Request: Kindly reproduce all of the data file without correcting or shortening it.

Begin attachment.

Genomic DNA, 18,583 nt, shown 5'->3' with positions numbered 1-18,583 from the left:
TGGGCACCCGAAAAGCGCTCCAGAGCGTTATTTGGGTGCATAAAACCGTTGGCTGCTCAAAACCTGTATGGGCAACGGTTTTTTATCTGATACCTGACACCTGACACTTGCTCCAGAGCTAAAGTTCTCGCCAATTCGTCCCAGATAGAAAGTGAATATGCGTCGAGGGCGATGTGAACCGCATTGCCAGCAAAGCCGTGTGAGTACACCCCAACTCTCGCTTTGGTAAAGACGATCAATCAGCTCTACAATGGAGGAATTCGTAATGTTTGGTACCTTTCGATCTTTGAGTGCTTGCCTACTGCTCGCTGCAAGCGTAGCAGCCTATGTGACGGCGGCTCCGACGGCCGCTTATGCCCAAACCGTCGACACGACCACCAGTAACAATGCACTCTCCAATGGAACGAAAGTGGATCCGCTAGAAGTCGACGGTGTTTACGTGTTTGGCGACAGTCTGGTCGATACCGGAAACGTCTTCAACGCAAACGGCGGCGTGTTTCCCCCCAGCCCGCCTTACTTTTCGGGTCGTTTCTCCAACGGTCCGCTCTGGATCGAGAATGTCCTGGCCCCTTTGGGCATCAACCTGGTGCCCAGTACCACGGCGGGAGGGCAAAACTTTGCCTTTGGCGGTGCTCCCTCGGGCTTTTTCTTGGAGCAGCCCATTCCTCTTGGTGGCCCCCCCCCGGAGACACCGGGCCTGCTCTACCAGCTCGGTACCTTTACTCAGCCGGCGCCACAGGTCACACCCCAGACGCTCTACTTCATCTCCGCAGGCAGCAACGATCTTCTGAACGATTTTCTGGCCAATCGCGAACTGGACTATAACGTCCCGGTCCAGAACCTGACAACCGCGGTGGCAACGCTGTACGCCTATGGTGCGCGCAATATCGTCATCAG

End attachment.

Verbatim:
Genomic DNA, 18,583 nt, shown 5'->3' with positions numbered 1-18,583 from the left:
TGGGCACCCGAAAAGCGCTCCAGAGCGTTATTTGGGTGCATAAAACCGTTGGCTGCTCAAAACCTGTATGGGCAACGGTTTTTTATCTGATACCTGACACCTGACACTTGCTCCAGAGCTAAAGTTCTCGCCAATTCGTCCCAGATAGAAAGTGAATATGCGTCGAGGGCGATGTGAACCGCATTGCCAGCAAAGCCGTGTGAGTACACCCCAACTCTCGCTTTGGTAAAGACGATCAATCAGCTCTACAATGGAGGAATTCGTAATGTTTGGTACCTTTCGATCTTTGAGTGCTTGCCTACTGCTCGCTGCAAGCGTAGCAGCCTATGTGACGGCGGCTCCGACGGCCGCTTATGCCCAAACCGTCGACACGACCACCAGTAACAATGCACTCTCCAATGGAACGAAAGTGGATCCGCTAGAAGTCGACGGTGTTTACGTGTTTGGCGACAGTCTGGTCGATACCGGAAACGTCTTCAACGCAAACGGCGGCGTGTTTCCCCCCAGCCCGCCTTACTTTTCGGGTCGTTTCTCCAACGGTCCGCTCTGGATCGAGAATGTCCTGGCCCCTTTGGGCATCAACCTGGTGCCCAGTACCACGGCGGGAGGGCAAAACTTTGCCTTTGGCGGTGCTCCCTCGGGCTTTTTCTTGGAGCAGCCCATTCCTCTTGGTGGCCCCCCCCCGGAGACACCGGGCCTGCTCTACCAGCTCGGTACCTTTACTCAGCCGGCGCCACAGGTCACACCCCAGACGCTCTACTTCATCTCCGCAGGCAGCAACGATCTTCTGAACGATTTTCTGGCCAATCGCGAACTGGACTATAACGTCCCGGTCCAGAACCTGACAACCGCGGTGGCAACGCTGTACGCCTATGGTGCGCGCAATATCGTCATCAG